If a compressor motor is receiving the correct voltage but it refuses to run or it trips a fuse or circuit breaker, the problem might be that the motor windings have failed. If the resistance is lower than the historical resistance, the owner may want to consider buying a replacement motor so that it will be available in the event of a future failure.

Figure 11-1. Motor-failure modes. (A) Open winding. (B) Grounded winding. (C) Shorted winding.

If a compressor motor is receiving the correct voltage but it refuses to run or it trips a fuse or circuit breaker, the problem might be that the motor windings have failed. The most common types of motor winding failures are:

1. Open winding

2. Grounded winding

3. Shorted winding

An open winding is one in which the wire that forms the winding has separated or broken. A grounded motor is one in which the insulation around the winding wire has broken down and the copper wire itself is making electrical contact with some part of the motor casing. A shorted winding is one in which the winding insulation has failed, and one part of the winding is making unintended contact with another part of the winding. These conditions are illustrated in Figure 11-1.

Figure 11-2. Measuring motor-winding resistances.

Four ohm measurements are required to check the motor windings in a compressor. An ohm measurement must be taken between each pair of pins emerging from the casing (three measurements shown in Figure 11-2).

If all show continuity (as they should), then take another ohm measurement between any pin and the compressor casing. It should read "infinite."

The pin-to-pin readings should be something like two, six and 8 ohms, or four, 11 and 15 ohms. The highest reading should equal the sum of the other two because it is actually a reading of the two other windings in series.

The second-highest reading should be two to four times higher than the lowest reading (the start winding normally has two to four times as much resistance as the run winding). If one winding is open, two of the readings will be infinite. If any reading is zero, it indicates that a winding is shorted.



If the winding resistances are all reasonable, then you must take an ohm reading between any one of the pins and the casing ground. You'll need to scrape off a bit of paint on the casing to ensure that you're making good electrical contact between your ohmmeter probe and the metal of the casing. You'll also need to make sure that your ohmmeter is set on the highest ohm range available.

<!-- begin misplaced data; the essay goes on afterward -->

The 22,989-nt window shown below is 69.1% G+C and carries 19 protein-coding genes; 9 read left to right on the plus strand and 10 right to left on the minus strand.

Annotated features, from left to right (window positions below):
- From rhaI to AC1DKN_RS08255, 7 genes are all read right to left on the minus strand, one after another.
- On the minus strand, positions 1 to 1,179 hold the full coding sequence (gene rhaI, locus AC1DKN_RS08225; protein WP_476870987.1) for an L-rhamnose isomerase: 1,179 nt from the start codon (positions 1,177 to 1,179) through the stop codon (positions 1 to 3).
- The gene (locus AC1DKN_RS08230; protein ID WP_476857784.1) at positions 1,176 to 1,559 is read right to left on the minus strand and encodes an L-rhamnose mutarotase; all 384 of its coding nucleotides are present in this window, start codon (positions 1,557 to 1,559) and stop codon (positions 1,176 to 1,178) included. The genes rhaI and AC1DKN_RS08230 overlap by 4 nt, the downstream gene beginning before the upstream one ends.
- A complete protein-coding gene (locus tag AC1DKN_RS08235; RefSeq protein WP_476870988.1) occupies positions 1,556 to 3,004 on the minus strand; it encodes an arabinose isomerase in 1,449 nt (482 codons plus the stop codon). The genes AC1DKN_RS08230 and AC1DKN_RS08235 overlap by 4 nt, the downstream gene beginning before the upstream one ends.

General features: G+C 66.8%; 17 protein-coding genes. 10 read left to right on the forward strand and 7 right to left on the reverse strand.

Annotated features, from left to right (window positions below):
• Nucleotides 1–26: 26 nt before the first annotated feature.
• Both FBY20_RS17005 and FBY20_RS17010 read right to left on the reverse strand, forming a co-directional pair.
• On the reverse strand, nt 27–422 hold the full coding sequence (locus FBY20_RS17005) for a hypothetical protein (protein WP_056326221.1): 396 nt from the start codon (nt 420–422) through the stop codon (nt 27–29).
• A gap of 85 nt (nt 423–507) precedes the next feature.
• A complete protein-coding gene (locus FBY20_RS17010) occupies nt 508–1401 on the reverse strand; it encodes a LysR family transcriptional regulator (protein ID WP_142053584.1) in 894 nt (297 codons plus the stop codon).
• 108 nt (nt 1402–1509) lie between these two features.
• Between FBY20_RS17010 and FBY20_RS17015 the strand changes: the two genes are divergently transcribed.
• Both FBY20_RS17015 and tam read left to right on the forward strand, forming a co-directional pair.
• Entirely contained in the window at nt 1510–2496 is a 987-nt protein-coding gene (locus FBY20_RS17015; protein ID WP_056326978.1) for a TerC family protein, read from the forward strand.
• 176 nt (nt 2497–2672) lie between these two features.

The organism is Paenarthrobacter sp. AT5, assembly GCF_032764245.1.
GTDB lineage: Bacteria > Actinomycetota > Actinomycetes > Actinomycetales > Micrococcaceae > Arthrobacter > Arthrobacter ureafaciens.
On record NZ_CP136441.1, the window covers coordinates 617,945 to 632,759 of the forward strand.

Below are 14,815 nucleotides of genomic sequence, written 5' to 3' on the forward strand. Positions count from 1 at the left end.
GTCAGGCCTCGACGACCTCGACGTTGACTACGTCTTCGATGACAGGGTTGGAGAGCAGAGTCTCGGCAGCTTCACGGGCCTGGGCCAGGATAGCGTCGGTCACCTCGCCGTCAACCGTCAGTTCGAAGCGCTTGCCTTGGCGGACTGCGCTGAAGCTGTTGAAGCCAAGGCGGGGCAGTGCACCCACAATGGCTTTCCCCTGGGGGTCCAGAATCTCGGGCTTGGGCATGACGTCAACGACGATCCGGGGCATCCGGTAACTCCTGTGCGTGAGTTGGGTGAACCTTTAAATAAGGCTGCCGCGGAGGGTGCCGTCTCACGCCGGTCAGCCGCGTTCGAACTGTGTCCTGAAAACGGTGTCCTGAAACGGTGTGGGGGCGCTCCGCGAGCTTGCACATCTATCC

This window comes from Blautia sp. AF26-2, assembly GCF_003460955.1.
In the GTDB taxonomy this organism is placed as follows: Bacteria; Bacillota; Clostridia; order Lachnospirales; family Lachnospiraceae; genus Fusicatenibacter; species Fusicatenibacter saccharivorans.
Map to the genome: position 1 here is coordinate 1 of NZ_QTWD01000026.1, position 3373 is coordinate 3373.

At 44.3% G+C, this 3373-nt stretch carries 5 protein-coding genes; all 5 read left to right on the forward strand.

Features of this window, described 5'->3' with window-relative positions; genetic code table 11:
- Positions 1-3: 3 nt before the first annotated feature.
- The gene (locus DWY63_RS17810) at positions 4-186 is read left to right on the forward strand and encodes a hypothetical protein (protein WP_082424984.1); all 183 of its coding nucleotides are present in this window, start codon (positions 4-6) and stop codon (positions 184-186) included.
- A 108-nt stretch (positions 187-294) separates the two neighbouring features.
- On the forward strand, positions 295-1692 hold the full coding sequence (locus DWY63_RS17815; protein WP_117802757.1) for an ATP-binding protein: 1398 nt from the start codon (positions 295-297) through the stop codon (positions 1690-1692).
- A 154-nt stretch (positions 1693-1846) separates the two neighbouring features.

If you get an infinite reading, the motor is not grounded to the casing. It is not necessary to check the other pins, because you have already determined that the pins are continuous with each other. If any winding is grounded, all three pins will show a less-than-infinite reading to the casing.



Checking compressor motor windings (three phase)

"Ohming" out the windings on a three-phase motor is even easier than on a single-phase motor. The pin-to-pin resistances should all be equal. They may be quite low (maybe one-half ohm or less). Be careful not to jump to the conclusion that just because the winding resistance is very low, that the windings are shorted. The three-phase motor windings are checked to the casing ground in the same way as a single-phase motor.

Checking motor winding insulation

In critical applications where a motor failure would cause catastrophic loss (usually the shutdown of a facility) to the owner, as a preventative measure, maintenance personnel routinely check for an impending failure of motor winding insulation.

As you know, if you measure resistance between a motor winding and the casing of the motor, it should be infinite. Well, that's not quite true. In fact, the resistance of the insulation that separates the motor winding from the casing is extremely high, but it's not quite infinite, even though most ohmmeters will indicate that it is. However, if a meter with a high-enough range is used, the actual less-than-infinite resistance of the motor winding insulation can be read. A recording of the readings is kept and compared from year to year.

If the resistance is lower than the historical resistance, the owner may want to consider buying a replacement motor so that it will be available in the event of a future failure.

(To order Understanding Electricity and Wiring Diagrams for HVAC/R, contact the ARI at 4100 N. Fairfax Drive, Suite 200, Arlington, VA 22203; call (703) 524-8800; fax (703) 528-3816; see www.ari.org on the Internet.)